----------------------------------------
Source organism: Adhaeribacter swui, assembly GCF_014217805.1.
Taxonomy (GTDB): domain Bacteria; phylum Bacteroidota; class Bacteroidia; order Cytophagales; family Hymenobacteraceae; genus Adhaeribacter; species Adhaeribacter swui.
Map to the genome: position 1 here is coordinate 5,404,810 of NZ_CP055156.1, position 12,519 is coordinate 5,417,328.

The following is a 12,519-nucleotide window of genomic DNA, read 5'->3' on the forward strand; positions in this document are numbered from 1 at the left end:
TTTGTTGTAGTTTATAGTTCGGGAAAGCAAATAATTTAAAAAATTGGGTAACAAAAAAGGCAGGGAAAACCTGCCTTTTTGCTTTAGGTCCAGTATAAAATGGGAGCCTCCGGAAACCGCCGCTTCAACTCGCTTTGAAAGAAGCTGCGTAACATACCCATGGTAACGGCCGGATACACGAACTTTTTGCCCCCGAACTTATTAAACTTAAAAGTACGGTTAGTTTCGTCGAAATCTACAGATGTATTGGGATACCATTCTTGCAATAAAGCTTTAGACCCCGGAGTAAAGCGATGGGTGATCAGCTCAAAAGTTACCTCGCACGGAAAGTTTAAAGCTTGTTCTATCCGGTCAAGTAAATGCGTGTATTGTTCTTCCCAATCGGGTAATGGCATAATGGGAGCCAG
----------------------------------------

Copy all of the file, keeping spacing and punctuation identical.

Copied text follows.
Source organism: Adhaeribacter swui, assembly GCF_014217805.1.
Taxonomy (GTDB): domain Bacteria; phylum Bacteroidota; class Bacteroidia; order Cytophagales; family Hymenobacteraceae; genus Adhaeribacter; species Adhaeribacter swui.
Map to the genome: position 1 here is coordinate 5,404,810 of NZ_CP055156.1, position 12,519 is coordinate 5,417,328.

The following is a 12,519-nucleotide window of genomic DNA, read 5'->3' on the forward strand; positions in this document are numbered from 1 at the left end:
TTTGTTGTAGTTTATAGTTCGGGAAAGCAAATAATTTAAAAAATTGGGTAACAAAAAAGGCAGGGAAAACCTGCCTTTTTGCTTTAGGTCCAGTATAAAATGGGAGCCTCCGGAAACCGCCGCTTCAACTCGCTTTGAAAGAAGCTGCGTAACATACCCATGGTAACGGCCGGATACACGAACTTTTTGCCCCCGAACTTATTAAACTTAAAAGTACGGTTAGTTTCGTCGAAATCTACAGATGTATTGGGATACCATTCTTGCAATAAAGCTTTAGACCCCGGAGTAAAGCGATGGGTGATCAGCTCAAAAGTTACCTCGCACGGAAAGTTTAAAGCTTGTTCTATCCGGTCAAGTAAATGCGTGTATTGTTCTTCCCAATCGGGTAATGGCATAATGGGAGCCAG